Battle of Adrianople

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Battle of Adrianople
Part of Gothic War (377–382)
Date August 9 378
Location Near Adrianople
Result Gothic victory
Combatants
Eastern Roman Empire Goths
Commanders
Valens Fritigern, Alatheus, Saphrax
Strength
15,000 to 30,000 ca. 20,000
Casualties
About 20,000 Unknown

The second Battle of Adrianople (August 9 378) was fought between a Roman army led by the Roman Emperor Valens and Germanic tribes (mainly Visigoths and Ostrogoths, assisted by some non-Germanic Alans) commanded by Fritigern. The battle took place at Adrianople and ended with an overwhelming victory for the Germanic tribes.

Part of the Gothic War (377–382), the battle is often considered the start of the final collapse of the Western Roman Empire in the 5th century.

Contents

[edit] Background

In 376, displaced by the invasions of the Huns, the Goths, led by Alavivus and Fritigern, asked to be allowed to settle in the Roman Empire. Hoping that they would become farmers and soldiers, the emperor Valens allowed them to establish themselves in the Empire as allies (foederati). However, once across the Danube in Roman territory the dishonesty of the provincial commanders led the newcomers to revolt after suffering many hardships. Valens then asked Gratian, the western emperor, for reinforcements to fight the more numerous Goths. Gratian sent the general Frigerid with reinforcements, as well as the leader of his guards, Richomer. For the next two years preceding the battle of Adrianople there were a series of running battles with no clear victories for either side.

In 378, Valens decided to take control himself. He left Antioch for Constantinople and at the same time ordered the general Sebastian to leave Italy, and Gratian to bring his sizable force from the Rhine frontier. Along the way Sebastian succeeded in taking a group of Goths by surprise and forcing them to retreat. Meanwhile Gratian was delayed along the Rhine where he made a spectacular victory over the Alamanni earning him much praise throughout the Roman empire.

After learning of Sebastian's success against the Goths, and of Gratian's victory over the Alamanni, Valens was more than ready for a victory of his own. He left Melanthis for Adrianople, where he met with Sebastian's force. On August 6, reconnaissance informed him that the Goths were marching to the south-west of Adrianople, about 20 kilometers away. The goal of the Goths was to circumvent the Roman army that stretched back towards Adrianople. Despite the difficult ground, Valens reached Adrianople where a camp was constructed with a ditch and a rampart.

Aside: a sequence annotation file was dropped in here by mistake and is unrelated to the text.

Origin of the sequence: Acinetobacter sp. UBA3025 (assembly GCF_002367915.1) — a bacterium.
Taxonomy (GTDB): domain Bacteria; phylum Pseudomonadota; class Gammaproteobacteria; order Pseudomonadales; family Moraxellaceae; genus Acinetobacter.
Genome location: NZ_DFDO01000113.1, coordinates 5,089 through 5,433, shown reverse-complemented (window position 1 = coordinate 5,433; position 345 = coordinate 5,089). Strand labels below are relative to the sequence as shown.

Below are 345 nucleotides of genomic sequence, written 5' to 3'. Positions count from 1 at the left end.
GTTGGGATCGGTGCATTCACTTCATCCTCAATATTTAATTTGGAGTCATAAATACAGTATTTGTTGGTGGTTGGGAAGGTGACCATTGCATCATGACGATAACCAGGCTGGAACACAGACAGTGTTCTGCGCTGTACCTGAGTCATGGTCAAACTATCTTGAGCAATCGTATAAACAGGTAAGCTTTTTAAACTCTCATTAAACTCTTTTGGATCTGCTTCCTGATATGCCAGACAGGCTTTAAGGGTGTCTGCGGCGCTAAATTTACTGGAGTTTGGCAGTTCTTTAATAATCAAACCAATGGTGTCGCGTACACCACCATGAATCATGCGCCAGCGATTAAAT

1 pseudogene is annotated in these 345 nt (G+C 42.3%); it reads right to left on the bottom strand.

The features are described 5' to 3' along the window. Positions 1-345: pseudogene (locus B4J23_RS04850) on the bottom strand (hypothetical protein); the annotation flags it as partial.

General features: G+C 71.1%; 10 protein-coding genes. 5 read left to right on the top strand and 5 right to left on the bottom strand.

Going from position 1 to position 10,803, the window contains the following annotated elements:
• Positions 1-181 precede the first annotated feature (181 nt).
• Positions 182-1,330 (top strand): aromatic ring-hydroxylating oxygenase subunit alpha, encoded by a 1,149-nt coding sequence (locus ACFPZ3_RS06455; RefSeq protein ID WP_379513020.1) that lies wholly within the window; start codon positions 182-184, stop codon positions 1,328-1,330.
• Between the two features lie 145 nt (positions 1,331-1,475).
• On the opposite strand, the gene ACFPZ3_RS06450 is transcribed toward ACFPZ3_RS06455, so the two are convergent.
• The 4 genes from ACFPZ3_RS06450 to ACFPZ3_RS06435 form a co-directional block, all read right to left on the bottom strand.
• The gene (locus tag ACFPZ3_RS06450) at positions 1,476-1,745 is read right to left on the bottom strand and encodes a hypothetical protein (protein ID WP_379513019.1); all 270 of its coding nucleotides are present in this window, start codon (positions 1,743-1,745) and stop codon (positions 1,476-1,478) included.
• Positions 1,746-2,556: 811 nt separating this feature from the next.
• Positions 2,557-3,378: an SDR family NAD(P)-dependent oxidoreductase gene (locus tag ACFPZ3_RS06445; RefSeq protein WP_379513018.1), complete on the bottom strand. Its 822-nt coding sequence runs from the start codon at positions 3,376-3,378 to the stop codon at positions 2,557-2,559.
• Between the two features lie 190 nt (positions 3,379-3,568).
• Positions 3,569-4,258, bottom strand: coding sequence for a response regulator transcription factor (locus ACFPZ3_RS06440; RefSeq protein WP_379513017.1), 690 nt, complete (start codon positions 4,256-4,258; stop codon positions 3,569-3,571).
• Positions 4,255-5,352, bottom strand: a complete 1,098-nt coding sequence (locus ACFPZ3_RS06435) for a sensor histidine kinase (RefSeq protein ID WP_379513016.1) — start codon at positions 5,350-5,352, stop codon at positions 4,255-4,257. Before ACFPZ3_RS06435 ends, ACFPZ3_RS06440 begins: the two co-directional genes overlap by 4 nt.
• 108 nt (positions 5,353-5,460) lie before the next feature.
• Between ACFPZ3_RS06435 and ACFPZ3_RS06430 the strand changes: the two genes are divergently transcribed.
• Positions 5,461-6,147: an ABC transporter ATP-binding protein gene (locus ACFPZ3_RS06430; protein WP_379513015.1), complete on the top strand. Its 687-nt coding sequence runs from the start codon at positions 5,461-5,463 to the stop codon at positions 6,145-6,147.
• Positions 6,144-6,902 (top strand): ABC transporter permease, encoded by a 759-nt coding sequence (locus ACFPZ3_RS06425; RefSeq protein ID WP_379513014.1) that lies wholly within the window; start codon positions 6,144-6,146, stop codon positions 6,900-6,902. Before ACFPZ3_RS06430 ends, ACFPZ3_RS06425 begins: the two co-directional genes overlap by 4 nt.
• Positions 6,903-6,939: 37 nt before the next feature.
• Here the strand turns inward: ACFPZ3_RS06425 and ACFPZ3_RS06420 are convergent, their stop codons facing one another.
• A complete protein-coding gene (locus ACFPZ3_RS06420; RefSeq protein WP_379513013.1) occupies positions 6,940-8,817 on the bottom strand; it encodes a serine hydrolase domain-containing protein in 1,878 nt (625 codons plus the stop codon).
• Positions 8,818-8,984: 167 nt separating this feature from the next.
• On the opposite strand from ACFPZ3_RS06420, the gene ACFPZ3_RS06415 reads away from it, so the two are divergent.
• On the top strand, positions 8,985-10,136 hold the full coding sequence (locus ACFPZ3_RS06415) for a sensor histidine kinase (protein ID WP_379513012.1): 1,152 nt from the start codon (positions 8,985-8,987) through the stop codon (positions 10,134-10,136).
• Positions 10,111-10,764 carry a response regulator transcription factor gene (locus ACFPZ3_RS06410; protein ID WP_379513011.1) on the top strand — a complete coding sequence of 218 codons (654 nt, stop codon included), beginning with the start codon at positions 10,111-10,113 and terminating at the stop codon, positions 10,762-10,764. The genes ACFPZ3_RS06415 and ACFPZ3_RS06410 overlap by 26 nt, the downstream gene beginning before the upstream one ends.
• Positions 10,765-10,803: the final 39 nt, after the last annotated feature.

Richomer, sent by Gratian, carried a letter asking Valens to wait for the arrival of reinforcements from Gratian before engaging in battle. Valens' officers also recommended that he wait for Gratian, but Valens decided to fight without waiting, ready to claim the ultimate prize. Valens had underestimated the army of the Goths at only about 10,000 men.

The Goths were also watching the Romans, and on August 8, Fritigern sent an emissary to propose a peace and an alliance in exchange for some Roman territory. Sure that he would be victorious due to his supposed numerical superiority, Valens rejected these proposals. However, his estimates did not take into consideration a part of the Gothic cavalry that had gone to forage further away.

[edit] Composition of the Roman troops

Valens' army was composed of veterans and men accustomed to war. It comprised seven legions — among which the Legio I Maximiana and imperial auxiliaries — of 700 to 1000 men each. The cavalry was composed of shield-archers and Scholae (the imperial guard). However, these did not represent the strong point of the army and would flee on the arrival of the Gothic cavalry. There were also squadrons of Arab cavalry, but they were more suited to skirmishes than to pitched battle.